Stan Against Evil Season 1 is on Hulu.

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Okay, so you missed the entire first season of Stan Against Evil. There’s no shame in that, per se. But here’s the thing: Season 2 is just around the corner and you don’t want to lag behind. After all, Season 1 had some critical character development, not to mention countless plot twists, and a breathless finale cliffhanger that’s been begging for resolution since last fall. It also had this:

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The good news is that you can catch up right now on Hulu. Phew. But if you aren’t streaming yet, here’s a basic primer…

Willards Mill Is Evil

Stan spent his whole career as sheriff oblivious to the fact that his town has a nasty curse. Mostly because his recently-deceased wife was secretly killing demons and keeping Stan alive.

Demons Really Want To Kill Stan

The curse on Willards Mill stipulates that damned souls must hunt and kill each and every town sheriff, or “constable.” Oh, and these demons are shockingly creative.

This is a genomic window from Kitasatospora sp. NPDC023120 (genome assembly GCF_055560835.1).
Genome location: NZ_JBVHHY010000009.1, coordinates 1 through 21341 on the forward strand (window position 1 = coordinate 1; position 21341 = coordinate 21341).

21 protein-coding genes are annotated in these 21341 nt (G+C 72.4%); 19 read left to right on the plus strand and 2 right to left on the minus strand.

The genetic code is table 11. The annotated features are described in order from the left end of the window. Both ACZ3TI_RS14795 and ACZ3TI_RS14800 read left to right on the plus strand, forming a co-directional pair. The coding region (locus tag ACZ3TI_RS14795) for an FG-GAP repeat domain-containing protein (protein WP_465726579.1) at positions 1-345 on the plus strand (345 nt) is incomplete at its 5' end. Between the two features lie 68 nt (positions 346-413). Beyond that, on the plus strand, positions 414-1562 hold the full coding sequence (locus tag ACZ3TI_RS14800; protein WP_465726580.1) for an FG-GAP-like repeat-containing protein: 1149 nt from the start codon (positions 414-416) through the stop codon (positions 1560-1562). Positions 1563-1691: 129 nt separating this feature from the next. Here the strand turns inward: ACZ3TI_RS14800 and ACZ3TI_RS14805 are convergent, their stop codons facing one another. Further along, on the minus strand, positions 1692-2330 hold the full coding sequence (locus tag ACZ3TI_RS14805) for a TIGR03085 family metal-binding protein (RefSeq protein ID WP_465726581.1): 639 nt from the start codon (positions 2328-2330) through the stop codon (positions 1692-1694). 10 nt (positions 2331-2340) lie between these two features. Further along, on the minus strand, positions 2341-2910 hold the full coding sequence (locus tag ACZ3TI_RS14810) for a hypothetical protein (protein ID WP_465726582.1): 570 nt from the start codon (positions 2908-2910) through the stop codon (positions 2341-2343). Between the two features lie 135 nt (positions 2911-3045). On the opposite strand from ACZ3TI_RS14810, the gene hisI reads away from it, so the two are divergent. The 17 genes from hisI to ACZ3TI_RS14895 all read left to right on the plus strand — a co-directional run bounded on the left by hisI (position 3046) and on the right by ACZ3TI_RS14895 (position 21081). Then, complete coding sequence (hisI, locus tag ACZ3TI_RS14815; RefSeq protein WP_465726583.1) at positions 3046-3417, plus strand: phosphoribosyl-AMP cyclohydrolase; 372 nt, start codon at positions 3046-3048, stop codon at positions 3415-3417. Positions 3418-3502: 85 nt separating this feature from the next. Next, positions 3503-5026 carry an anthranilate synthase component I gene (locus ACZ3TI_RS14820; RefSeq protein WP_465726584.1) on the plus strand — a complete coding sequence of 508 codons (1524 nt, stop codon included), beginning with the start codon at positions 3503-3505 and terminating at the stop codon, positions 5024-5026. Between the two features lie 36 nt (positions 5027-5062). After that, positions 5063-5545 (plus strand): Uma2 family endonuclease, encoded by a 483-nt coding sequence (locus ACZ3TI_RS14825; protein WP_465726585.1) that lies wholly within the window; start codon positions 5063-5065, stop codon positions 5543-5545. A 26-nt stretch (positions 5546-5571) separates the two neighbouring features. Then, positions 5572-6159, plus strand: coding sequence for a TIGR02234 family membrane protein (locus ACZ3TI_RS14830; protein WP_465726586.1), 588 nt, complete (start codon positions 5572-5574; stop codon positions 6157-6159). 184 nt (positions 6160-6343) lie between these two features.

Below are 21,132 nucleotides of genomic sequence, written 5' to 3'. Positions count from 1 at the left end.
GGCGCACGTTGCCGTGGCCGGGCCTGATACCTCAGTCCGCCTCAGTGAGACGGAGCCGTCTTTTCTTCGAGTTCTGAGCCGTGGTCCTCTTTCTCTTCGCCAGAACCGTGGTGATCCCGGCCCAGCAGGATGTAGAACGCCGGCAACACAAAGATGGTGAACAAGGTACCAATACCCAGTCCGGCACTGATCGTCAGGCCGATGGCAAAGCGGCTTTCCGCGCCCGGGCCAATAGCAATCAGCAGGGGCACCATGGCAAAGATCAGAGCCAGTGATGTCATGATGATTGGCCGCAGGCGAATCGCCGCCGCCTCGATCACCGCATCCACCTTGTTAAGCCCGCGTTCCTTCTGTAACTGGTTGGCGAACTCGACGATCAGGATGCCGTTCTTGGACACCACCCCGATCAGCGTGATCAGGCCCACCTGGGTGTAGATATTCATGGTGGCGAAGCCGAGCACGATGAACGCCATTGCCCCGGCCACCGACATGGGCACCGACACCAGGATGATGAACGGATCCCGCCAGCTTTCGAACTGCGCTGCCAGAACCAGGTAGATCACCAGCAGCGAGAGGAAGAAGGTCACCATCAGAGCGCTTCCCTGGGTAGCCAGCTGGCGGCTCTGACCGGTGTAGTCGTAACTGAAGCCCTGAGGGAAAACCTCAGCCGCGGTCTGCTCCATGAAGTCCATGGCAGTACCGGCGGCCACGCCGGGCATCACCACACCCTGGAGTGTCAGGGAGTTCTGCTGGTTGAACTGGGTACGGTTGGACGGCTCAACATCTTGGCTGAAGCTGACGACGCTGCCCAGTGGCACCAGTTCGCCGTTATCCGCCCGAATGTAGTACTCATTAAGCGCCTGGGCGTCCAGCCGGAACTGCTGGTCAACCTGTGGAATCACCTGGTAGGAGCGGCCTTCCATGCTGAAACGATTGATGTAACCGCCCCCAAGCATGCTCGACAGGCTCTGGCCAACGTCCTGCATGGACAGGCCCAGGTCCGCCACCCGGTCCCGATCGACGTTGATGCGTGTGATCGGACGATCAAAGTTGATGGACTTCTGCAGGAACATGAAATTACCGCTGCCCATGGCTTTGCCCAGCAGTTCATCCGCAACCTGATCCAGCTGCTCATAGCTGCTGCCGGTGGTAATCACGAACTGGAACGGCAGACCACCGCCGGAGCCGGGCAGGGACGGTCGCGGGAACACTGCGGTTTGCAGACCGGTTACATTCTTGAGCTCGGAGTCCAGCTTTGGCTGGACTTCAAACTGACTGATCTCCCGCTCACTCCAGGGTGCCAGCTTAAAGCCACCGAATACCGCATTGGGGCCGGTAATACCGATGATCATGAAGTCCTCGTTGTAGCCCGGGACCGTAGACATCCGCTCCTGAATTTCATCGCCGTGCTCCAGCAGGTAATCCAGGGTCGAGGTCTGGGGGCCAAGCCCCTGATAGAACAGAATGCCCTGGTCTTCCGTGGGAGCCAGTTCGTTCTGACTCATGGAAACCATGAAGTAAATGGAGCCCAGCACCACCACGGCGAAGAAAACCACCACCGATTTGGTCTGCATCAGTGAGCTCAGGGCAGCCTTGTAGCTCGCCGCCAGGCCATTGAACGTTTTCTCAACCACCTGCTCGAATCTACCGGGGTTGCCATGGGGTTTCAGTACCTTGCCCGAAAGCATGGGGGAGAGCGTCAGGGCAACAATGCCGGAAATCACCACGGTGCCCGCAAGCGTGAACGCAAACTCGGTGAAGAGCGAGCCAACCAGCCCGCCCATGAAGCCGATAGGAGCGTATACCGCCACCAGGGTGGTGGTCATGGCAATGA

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They Also Want To Kill Evie

Why? Because Evie’s a sheriff too, and the curse on Willard’s Mill doesn’t have a “one at a time” clause. Bummer, Evie.

Stan and Evie Must Work Together

Beating the curse will take two, baby, but that’s easier said than done because Stan doesn’t always seem to give a damn. Damn!

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Beware of Goats

It goes without saying for anyone who’s seen the show: If you know that ancient evil wants to kill you, be wary of anything that has cloven feet.

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Season 2 Is Lurking

Scary new things are slouching towards Willards Mill. An impending darkness descending on Stan, Evie and their cohort – eviler evil, more demony demons, and whatnot. And if Stan wants to survive, he’ll have to get even Stanlier.

Stan Against Evil Season 1 is now streaming right now on Hulu.